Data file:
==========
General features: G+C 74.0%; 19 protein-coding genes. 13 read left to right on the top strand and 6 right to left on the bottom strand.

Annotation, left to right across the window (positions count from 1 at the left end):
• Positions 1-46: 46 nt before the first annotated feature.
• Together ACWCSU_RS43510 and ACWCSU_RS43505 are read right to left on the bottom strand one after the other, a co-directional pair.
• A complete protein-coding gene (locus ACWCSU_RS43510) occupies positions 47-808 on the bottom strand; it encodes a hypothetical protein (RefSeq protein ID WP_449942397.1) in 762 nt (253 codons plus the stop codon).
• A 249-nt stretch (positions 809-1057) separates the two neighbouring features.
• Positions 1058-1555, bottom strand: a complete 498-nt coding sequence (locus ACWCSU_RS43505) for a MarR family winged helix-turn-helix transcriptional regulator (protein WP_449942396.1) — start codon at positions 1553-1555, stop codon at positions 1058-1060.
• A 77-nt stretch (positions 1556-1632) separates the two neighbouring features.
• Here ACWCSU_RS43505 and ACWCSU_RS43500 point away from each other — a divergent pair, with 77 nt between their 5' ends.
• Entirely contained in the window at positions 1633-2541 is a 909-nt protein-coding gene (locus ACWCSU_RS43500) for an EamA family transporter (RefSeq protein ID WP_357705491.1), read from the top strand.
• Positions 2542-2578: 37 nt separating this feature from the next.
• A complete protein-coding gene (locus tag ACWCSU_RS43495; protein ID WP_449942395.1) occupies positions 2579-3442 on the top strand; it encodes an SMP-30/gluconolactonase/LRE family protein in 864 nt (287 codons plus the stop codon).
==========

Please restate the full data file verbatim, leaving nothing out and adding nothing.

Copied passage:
General features: G+C 74.0%; 19 protein-coding genes. 13 read left to right on the top strand and 6 right to left on the bottom strand.

Annotation, left to right across the window (positions count from 1 at the left end):
• Positions 1-46: 46 nt before the first annotated feature.
• Together ACWCSU_RS43510 and ACWCSU_RS43505 are read right to left on the bottom strand one after the other, a co-directional pair.
• A complete protein-coding gene (locus ACWCSU_RS43510) occupies positions 47-808 on the bottom strand; it encodes a hypothetical protein (RefSeq protein ID WP_449942397.1) in 762 nt (253 codons plus the stop codon).
• A 249-nt stretch (positions 809-1057) separates the two neighbouring features.
• Positions 1058-1555, bottom strand: a complete 498-nt coding sequence (locus ACWCSU_RS43505) for a MarR family winged helix-turn-helix transcriptional regulator (protein WP_449942396.1) — start codon at positions 1553-1555, stop codon at positions 1058-1060.
• A 77-nt stretch (positions 1556-1632) separates the two neighbouring features.
• Here ACWCSU_RS43505 and ACWCSU_RS43500 point away from each other — a divergent pair, with 77 nt between their 5' ends.
• Entirely contained in the window at positions 1633-2541 is a 909-nt protein-coding gene (locus ACWCSU_RS43500) for an EamA family transporter (RefSeq protein ID WP_357705491.1), read from the top strand.
• Positions 2542-2578: 37 nt separating this feature from the next.
• A complete protein-coding gene (locus tag ACWCSU_RS43495; protein ID WP_449942395.1) occupies positions 2579-3442 on the top strand; it encodes an SMP-30/gluconolactonase/LRE family protein in 864 nt (287 codons plus the stop codon).